A day before the one-year anniversary of the passage of the Senate immigration bill, Alabama Sen. Jeff Sessions argued Thursday that Senate Democrats are unserious about real immigration reform.
“How can any of us relax at an Independence Day barbecue next week knowing at this very moment the nation’s sovereignty is being eroded?” Sessions asked, in reference to the flood of unaccompanied illegal immigrant minors crossing the southern border.
“So, Mr. President, I think we failed in our session. We’ve not responded to the crisis that’s on our border, and we could have made real progress, but there’s a lack of will and a lack of willingness to act. And I’m disappointed to see that fact,” he said.
The Alabama immigration hardliner argued that Congress should consider working though recess while the ongoing crisis of unaccompanied minors crossing the southern border illegally continues and the system “is crumbling about us.”
“I’m asking my colleagues that we ought to stay here. Why don’t we stay here and work on this crisis?” Sessions asked. “I intend to request that we do so and have done so, and offered unanimous consents to bring up legislation that would help improve the situation. But that’s been objected to.”
Sessions had attempted to streamline two enforcement bills to the Senate floor – an E-Verfy bill and legislation to prevent illegal immigrants from fraudulently obtaining billions of dollars in child tax credits. Sessions’s efforts met objections from Illinois Democratic Sen. Dick Durbin, a member of the bipartisan Gang of Eight that pushed a comprehensive immigration bill through the Senate last year.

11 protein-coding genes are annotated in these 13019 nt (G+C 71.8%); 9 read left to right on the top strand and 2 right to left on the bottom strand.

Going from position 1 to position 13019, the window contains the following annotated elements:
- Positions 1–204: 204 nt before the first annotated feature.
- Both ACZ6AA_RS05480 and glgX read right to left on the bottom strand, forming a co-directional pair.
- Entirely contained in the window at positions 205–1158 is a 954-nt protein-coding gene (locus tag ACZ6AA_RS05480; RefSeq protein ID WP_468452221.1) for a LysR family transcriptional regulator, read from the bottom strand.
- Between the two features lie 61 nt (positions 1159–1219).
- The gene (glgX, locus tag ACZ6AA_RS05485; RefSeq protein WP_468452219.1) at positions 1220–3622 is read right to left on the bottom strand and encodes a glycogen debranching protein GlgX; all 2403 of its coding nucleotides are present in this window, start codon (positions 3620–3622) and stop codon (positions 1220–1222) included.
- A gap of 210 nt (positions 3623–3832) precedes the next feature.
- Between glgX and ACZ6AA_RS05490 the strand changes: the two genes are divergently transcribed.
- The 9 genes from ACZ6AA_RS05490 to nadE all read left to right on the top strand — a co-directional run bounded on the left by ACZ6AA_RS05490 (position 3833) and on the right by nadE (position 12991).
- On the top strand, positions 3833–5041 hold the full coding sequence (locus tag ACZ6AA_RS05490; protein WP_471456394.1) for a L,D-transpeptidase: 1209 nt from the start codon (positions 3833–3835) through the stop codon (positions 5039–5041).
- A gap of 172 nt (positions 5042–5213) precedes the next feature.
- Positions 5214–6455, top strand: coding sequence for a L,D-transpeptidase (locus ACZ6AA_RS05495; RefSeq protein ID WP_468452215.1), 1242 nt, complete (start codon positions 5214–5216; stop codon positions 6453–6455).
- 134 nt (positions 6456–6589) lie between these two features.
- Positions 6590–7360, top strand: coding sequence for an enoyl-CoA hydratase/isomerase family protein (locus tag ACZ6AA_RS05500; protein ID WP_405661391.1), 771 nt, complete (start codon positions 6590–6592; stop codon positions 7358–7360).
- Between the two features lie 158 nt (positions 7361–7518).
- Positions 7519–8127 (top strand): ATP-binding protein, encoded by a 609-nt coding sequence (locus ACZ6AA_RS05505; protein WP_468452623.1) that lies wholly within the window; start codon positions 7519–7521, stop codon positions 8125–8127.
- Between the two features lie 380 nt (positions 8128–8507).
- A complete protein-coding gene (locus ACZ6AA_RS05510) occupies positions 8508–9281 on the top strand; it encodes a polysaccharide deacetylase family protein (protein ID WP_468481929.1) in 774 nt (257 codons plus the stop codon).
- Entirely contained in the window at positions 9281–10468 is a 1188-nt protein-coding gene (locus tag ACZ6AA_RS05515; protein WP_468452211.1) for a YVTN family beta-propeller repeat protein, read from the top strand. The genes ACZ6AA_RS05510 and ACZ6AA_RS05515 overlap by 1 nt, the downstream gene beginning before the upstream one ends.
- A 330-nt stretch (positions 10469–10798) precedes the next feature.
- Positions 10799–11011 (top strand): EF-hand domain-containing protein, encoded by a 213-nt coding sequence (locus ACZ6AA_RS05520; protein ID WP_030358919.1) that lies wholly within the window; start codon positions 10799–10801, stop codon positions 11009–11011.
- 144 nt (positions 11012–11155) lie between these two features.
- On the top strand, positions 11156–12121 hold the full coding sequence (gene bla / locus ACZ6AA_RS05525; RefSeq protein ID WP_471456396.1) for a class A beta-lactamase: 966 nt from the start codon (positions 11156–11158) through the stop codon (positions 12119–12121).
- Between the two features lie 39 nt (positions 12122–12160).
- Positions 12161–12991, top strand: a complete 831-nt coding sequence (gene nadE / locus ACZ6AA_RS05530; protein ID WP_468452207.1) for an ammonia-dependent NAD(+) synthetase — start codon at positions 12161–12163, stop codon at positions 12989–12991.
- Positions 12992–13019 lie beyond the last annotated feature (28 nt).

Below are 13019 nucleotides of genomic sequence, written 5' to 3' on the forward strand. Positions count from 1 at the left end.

“A week before the July 4th holiday, America can’t even protect its own borders, and what do our democratic colleagues wish to do? They want to adjourn this chamber, go home to their barbecues, work on their reelection campaigns, and promise while they’re home they’re fighting to end the lawlessness at the border while doing nothing – while actually doing nothing but objecting to legislation that would make a real difference,” Sessions said.
Since October more than 52,000 unaccompanied minors, largely from Honduras, Guatemala, and El Salvador, have crossed the southern border illegally, many – according to Customs and Border Patrol agents – believing they can stay.